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This study explores the fundamental mechanisms within Organic Electrochemical Transistors (OECTs), focusing on ion transport and electrochemical doping and their effects on electronic charge transport and device stability. By synthesizing novel conjugated polymers with varied side chains and backbones, we aim to optimize the balance between ionic and electronic conductivity, essential for enhancing OECT performance. Employing advanced spectroscopic techniques, including time-resolved and THz spectroscopy, we investigate charge dynamics and the impact of ions on the electronic environment. Additionally, we address device degradation in aqueous environments, crucial for extending OECT longevity. Our findings promise to advance organic electronics by offering insights into high-efficiency, stable OECT design and application.
Hot Topics III
11 April 2024 • 09:00 - 10:35 CEST | Auditorium Schweitzer, Niveau/Level 0
Session Moderator:
Thierry Georges, Oxxius (France)
2024 Symposium Chair

9:00 hrs
Welcome and Opening Remarks
Speaker Introduction
12995-501
3D laser nanoprinting (Plenary Presentation)
Author(s): Martin Wegener, Karlsruher Institut für Technologie (Germany)
11 April 2024 • 09:05 - 09:50 CEST | Auditorium Schweitzer, Niveau/Level 0
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3D laser nanoprinting based on multi-photon absorption (or multi-step absorption) has become an established commercially available and widespread technology. Here, we focus on recent progress concerning increasing print speed, improving the accessible spatial resolution beyond the diffraction limit, increasing the palette of available materials, and reducing instrument cost.
13006-501
Author(s): Vasilis Ntziachristos, Helmholtz Zentrum München GmbH (Germany)
11 April 2024 • 09:50 - 10:35 CEST | Auditorium Schweitzer, Niveau/Level 0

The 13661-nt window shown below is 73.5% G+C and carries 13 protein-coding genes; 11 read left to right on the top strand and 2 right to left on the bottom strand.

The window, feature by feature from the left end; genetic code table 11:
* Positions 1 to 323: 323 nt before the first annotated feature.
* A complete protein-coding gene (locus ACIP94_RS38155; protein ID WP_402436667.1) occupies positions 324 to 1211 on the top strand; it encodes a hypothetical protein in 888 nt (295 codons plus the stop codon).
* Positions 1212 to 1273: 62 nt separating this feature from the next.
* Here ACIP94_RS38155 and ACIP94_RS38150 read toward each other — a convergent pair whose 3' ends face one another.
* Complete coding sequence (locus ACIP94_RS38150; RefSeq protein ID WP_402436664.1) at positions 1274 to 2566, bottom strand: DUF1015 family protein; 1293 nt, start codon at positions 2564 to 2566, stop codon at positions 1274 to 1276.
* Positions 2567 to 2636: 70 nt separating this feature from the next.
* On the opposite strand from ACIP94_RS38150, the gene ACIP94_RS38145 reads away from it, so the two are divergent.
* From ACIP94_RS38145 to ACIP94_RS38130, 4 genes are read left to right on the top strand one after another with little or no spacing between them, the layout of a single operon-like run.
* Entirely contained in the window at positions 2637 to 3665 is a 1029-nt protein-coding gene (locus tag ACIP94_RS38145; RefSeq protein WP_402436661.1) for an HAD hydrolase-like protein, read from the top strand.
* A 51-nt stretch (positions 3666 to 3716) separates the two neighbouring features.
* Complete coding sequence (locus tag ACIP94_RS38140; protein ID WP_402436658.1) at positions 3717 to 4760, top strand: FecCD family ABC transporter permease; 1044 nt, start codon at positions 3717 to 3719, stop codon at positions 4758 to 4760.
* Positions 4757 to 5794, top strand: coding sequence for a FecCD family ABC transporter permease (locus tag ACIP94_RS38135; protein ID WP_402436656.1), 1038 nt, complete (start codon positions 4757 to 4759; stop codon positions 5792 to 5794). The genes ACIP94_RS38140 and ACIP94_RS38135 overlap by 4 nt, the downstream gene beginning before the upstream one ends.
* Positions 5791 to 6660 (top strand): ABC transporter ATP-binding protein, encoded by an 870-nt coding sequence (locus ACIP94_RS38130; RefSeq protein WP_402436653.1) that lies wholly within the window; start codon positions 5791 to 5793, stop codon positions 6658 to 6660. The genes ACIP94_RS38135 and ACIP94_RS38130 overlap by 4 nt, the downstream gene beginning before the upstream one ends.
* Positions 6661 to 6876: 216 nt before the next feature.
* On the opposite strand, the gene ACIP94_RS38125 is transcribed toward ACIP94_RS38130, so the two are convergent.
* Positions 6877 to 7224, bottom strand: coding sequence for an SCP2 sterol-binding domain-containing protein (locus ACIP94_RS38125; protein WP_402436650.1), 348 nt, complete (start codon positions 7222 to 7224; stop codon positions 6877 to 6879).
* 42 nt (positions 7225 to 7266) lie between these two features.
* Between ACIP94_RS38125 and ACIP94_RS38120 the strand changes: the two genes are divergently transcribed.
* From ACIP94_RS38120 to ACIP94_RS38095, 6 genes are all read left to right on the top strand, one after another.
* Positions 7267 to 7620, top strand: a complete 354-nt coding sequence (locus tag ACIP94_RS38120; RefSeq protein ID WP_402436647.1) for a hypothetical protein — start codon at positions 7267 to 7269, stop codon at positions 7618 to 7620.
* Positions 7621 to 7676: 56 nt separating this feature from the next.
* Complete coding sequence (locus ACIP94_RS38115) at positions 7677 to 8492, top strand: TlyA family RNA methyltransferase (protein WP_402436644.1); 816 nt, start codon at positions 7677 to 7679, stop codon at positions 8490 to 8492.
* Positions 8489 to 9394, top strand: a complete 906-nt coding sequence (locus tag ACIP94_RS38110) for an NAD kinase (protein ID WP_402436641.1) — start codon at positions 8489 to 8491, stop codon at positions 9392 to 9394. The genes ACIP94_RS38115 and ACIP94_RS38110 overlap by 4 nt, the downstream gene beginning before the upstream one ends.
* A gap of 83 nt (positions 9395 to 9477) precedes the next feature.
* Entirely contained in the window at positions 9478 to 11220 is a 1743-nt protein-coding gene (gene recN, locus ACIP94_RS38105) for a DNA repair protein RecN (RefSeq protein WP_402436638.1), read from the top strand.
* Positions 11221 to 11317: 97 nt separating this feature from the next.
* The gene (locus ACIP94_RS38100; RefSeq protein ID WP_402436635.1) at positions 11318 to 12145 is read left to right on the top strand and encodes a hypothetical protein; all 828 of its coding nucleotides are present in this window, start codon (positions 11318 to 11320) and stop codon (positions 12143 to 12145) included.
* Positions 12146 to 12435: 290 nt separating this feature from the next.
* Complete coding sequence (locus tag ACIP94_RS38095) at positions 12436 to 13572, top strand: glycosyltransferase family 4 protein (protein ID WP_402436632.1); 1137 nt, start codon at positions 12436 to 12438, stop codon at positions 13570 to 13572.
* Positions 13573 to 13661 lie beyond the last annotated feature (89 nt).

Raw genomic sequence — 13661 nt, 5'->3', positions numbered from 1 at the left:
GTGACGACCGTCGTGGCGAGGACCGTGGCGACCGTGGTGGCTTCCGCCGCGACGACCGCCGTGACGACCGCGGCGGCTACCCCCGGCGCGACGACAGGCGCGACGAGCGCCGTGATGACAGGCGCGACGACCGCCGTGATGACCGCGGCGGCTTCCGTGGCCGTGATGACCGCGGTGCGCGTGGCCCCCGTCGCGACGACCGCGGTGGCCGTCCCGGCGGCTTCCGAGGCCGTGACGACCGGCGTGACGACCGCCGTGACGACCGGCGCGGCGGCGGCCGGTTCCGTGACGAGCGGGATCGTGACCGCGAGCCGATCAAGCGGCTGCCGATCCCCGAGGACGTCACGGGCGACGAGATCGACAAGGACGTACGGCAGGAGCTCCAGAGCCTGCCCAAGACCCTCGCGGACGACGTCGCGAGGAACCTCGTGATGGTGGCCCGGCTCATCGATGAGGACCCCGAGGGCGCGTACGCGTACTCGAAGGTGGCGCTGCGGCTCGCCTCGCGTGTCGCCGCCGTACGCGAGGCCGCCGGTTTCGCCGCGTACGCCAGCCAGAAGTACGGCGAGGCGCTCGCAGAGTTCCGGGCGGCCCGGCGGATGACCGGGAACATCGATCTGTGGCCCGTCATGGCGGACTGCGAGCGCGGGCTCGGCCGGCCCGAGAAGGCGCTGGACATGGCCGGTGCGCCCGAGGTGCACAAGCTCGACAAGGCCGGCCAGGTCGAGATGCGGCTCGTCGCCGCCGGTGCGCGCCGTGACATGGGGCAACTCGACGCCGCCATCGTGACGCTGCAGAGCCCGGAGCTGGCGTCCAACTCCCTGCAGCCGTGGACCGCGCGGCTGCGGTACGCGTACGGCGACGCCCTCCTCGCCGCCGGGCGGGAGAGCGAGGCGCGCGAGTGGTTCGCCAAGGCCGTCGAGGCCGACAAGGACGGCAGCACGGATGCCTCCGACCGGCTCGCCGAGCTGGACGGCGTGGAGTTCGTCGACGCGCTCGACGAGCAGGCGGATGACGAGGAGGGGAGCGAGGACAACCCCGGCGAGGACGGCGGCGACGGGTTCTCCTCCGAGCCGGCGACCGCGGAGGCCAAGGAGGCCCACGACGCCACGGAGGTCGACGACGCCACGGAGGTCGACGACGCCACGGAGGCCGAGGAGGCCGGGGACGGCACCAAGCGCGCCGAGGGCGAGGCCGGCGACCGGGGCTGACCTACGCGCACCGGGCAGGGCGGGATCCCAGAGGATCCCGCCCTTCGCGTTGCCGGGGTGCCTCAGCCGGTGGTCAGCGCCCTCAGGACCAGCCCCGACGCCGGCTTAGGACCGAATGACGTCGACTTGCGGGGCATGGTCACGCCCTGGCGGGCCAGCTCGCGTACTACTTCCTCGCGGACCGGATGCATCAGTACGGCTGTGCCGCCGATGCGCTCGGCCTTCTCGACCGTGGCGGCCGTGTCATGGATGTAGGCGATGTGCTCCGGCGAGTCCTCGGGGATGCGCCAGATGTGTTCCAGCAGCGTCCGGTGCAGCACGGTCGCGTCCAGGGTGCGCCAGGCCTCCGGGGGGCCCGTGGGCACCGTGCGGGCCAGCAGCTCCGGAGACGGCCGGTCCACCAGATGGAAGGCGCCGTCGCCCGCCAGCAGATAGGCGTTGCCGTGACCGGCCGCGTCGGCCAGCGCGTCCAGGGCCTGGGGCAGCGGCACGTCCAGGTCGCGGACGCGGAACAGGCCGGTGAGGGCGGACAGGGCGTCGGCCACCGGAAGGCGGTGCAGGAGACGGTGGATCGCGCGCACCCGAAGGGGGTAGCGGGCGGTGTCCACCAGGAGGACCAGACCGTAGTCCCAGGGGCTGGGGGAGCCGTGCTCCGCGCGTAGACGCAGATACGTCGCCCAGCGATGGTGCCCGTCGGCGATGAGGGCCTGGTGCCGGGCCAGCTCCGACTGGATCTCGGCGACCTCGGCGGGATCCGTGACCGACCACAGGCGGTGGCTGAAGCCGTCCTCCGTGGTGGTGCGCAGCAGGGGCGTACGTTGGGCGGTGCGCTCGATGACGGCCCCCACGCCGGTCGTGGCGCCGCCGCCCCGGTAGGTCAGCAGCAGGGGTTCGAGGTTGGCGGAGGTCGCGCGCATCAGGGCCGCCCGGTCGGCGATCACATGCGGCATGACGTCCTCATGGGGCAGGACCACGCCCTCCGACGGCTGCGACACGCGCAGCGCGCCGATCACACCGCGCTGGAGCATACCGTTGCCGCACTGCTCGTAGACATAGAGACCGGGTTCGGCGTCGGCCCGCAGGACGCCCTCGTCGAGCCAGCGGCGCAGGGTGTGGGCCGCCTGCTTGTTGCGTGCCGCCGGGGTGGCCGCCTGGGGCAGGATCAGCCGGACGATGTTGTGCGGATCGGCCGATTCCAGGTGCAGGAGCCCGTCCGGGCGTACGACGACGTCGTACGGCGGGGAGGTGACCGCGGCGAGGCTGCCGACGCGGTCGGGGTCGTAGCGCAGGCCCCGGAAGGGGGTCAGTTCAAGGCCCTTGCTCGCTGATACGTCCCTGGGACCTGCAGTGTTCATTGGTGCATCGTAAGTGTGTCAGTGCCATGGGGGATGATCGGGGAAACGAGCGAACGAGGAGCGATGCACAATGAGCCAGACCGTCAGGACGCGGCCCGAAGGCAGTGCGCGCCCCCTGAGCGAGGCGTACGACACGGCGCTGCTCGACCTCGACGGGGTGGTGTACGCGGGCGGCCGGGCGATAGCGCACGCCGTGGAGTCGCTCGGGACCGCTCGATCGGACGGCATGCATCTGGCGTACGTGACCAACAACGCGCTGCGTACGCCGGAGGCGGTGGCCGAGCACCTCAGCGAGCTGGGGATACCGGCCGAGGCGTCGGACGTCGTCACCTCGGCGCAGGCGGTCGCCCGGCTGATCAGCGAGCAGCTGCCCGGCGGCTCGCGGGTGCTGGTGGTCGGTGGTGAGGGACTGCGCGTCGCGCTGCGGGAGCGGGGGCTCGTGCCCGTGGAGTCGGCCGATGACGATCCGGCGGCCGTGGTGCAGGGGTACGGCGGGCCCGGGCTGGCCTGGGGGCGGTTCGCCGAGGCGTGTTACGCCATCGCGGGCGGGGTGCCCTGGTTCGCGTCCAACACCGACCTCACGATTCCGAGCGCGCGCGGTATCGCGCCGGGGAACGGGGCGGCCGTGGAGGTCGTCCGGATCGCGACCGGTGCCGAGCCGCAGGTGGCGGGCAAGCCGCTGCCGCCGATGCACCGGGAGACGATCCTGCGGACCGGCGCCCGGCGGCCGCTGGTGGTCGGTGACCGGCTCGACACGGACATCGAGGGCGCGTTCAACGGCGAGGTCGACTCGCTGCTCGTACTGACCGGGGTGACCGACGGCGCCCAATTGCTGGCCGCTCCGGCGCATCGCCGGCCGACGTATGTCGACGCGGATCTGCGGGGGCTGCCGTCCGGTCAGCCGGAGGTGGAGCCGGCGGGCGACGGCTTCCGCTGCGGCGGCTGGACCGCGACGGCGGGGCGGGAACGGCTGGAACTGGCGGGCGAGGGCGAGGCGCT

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Biological discovery is a driving force of biomedical progress. With rapidly advancing technology to collect and analyze information from cells and tissues, we generate biomedical knowledge at rates never before attainable to science. Nevertheless, conversion of this knowledge to patient benefits remains a slow process. To accelerate the process of reaching solutions for healthcare, it would be important to complement this culture of discovery with a culture of problem-solving in healthcare. The talk focuses on recent progress with optical and optoacoustic technologies, as well as computational methods, which open new paths for solutions in biology and medicine. Particular attention is given on the use of these technologies for early detection and monitoring of disease evolution. The talk further shows new classes of imaging systems and sensors for assessing biochemical and pathophysiological parameters of systemic diseases, complement knowledge from –omic analytics and drive integrated solutions for improving healthcare.
Break
Coffee Break 10:35 - 11:00
Session 8: Organic Photovoltaics II
11 April 2024 • 11:00 - 12:10 CEST | Berlin/Salon 9, Niveau/Level 0
Session Chair: Safa Shoaee, Univ. Potsdam (Germany)
13013-33
Author(s): Hugo Laval, Lab. d'Intégration du Matériau au Système, Univ. de Bordeaux, CNRS (France); Alexandre Holmes, Institut des Sciences Analytiques et de Physico-Chimie pour l'environment et les Materiaux, Univ. de Pau et des Pays de l'Adour (France); Gwenaël Bonfante, Lab. for Integrated Micro-Mechatronic Systems, CNRS International Research Lab., Institute of Industrial Science, The Univ. of Tokyo (Japan); Guillaume Wantz, Lab. d'Intégration du Matériau au Système, Univ. de Bordeaux, CNRS (France); Anthony Genot, Lab. for Integrated Micro-Mechatronic Systems, CNRS International Research Lab., Institute of Industrial Science, The Univ. of Tokyo (Japan); Christine Lartigau-Dagron, Institut des Sciences Analytiques et de Physico-Chimie pour l'environment et les Materiaux, Univ. de Pau et des Pays de l'Adour (France); Natalie Holmes, The Univ. of Sydney (Australia); Antoine Bousquet, Institut des Sciences Analytiques et de Physico-Chimie pour l'environment et les Materiaux, Univ. de Pau et des Pays de l'Adour (France); Sylvain Chambon, Lab. d'Intégration du Matériau au Système, Univ. de Bordeaux, CNRS (France)
11 April 2024 • 11:00 - 11:30 CEST | Berlin/Salon 9, Niveau/Level 0